Changes in Landscape Greenness and Climatic Factors over 25 Years (1989–2013) in the USA
Nash, M., J. Wickham, J. Christensen, AND T. Wade. Changes in Landscape Greenness and Climatic Factors over 25 Years (1989–2013) in the USA. Remote Sensing. MDPI AG, Basel, Switzerland, 9(3):295, (2017).
Long-term monitoring using simple and inexpensive methods can potentially detect broad-scale, slow changes, such as those caused by climate change over decades, as well as more local and rapid changes such as those caused by drought or flooding of agriculture and tree mortality associated with insect infestation over years. Such monitoring can provide environmental decision-makers with early warning signals for widespread general trends as well as a means to identify specific areas where land conditions are degrading or improving.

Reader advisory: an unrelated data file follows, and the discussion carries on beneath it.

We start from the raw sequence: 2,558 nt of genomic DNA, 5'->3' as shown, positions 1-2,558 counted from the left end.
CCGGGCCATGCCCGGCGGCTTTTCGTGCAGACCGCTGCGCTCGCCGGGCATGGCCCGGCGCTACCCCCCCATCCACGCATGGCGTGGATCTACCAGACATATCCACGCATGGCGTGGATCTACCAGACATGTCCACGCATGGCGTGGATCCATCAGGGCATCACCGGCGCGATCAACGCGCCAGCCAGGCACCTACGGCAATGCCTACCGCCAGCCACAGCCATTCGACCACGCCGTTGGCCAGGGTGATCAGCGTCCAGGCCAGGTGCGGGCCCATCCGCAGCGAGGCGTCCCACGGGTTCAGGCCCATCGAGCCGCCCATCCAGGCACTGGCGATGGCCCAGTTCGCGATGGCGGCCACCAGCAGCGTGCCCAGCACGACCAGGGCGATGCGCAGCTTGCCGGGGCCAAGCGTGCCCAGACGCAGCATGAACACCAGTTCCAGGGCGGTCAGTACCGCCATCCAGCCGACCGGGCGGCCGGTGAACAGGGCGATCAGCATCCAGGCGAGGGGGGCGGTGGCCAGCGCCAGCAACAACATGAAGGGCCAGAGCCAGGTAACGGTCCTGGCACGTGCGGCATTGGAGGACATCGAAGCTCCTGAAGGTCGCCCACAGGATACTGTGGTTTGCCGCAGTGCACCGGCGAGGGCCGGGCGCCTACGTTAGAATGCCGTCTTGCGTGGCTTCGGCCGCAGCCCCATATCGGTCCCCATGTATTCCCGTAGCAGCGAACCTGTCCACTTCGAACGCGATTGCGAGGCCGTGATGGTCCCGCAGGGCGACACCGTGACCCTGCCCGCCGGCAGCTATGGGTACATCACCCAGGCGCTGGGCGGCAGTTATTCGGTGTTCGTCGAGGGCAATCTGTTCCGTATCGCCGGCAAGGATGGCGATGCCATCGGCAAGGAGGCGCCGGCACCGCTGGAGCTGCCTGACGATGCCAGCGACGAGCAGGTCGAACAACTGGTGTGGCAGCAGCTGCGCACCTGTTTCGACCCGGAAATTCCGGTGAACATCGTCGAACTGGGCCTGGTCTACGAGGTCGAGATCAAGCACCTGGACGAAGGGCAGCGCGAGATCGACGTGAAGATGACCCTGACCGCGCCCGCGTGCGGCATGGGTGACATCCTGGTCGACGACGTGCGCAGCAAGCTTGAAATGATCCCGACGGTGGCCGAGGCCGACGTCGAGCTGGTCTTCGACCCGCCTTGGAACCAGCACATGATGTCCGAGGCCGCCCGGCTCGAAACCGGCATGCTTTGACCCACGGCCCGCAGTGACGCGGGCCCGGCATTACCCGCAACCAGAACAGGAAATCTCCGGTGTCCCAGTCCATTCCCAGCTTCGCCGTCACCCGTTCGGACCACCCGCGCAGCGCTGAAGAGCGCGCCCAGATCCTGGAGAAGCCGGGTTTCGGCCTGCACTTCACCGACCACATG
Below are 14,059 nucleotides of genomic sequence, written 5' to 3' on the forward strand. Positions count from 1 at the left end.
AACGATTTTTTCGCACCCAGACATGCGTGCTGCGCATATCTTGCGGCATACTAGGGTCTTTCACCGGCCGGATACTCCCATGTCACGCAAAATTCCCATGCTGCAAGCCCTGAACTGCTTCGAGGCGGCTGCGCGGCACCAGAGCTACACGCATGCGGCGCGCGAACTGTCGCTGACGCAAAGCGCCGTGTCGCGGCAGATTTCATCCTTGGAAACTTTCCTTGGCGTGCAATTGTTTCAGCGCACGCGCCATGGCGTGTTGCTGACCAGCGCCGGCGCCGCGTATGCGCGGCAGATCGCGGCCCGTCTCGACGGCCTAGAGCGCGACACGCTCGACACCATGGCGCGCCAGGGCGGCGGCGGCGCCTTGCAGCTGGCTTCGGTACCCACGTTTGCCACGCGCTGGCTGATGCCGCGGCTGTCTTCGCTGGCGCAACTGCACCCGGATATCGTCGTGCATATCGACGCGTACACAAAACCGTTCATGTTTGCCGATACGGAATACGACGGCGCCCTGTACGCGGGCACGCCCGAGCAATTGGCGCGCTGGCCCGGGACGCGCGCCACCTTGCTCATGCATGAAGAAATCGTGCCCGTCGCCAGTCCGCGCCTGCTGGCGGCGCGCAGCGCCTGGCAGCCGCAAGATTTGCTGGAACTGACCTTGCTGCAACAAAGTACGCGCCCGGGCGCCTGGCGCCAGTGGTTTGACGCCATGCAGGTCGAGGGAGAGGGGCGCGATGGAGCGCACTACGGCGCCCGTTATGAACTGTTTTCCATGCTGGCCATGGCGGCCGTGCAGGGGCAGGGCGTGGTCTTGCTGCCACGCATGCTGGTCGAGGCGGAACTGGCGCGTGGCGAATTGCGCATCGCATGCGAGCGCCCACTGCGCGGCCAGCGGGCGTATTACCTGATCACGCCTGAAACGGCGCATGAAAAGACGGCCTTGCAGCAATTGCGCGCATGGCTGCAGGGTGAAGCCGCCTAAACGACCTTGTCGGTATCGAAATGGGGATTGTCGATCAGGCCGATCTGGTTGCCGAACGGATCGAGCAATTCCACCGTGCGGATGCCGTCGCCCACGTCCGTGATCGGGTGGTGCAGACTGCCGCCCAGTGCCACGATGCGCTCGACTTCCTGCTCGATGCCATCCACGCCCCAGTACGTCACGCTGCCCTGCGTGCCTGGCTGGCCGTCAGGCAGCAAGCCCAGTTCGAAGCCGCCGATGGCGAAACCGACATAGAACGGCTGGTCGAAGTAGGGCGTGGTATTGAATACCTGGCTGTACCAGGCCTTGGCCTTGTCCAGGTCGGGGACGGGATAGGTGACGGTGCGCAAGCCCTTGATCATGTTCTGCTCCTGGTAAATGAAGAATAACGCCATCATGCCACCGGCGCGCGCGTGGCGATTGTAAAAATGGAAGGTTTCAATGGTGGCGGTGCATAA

Monitoring and quantifying changes in vegetation cover over large areas using remote sensing can be achieved using the Normalized Difference Vegetation Index (NDVI), an indicator of greenness. However, distinguishing gradual shifts in NDVI (e.g. climate change) versus direct and rapid changes (e.g., fire, land development) is challenging as changes can be confounded by time-dependent patterns, and variation associated with climatic factors. In the present study we leveraged a method, that we previously developed for a pilot study, to address these confounding factors by evaluating NDVI change using autoregression techniques that compare results from univariate (NDVI vs. time) and multivariate analyses (NDVI vs. time and climatic factors) for ~7,660,636 1-km2 pixels comprising the 48 contiguous states of the USA, over a 25-year period (1989−2013). NDVI changed significantly for 48% of the nation over the 25-year in the univariate analyses where most significant trends (85%) indicated an increase in greenness over time. By including climatic factors in the multivariate analyses of NDVI over time, the detection of significant NDVI trends increased to 53% (an increase of 5%). Comparisons of univariate and multivariate analyses for each pixel showed that less than 4% of the pixels had a significant NDVI trend attributable to gradual climatic changes while the remainder of pixels with a significant NDVI trend indicated that changes were due to direct factors. While most NDVI changes were attributable to direct factors like wildfires, drought or flooding of agriculture, and tree mortality associated with insect infestation, these conditions may be indirectly influenced by changes in climatic factors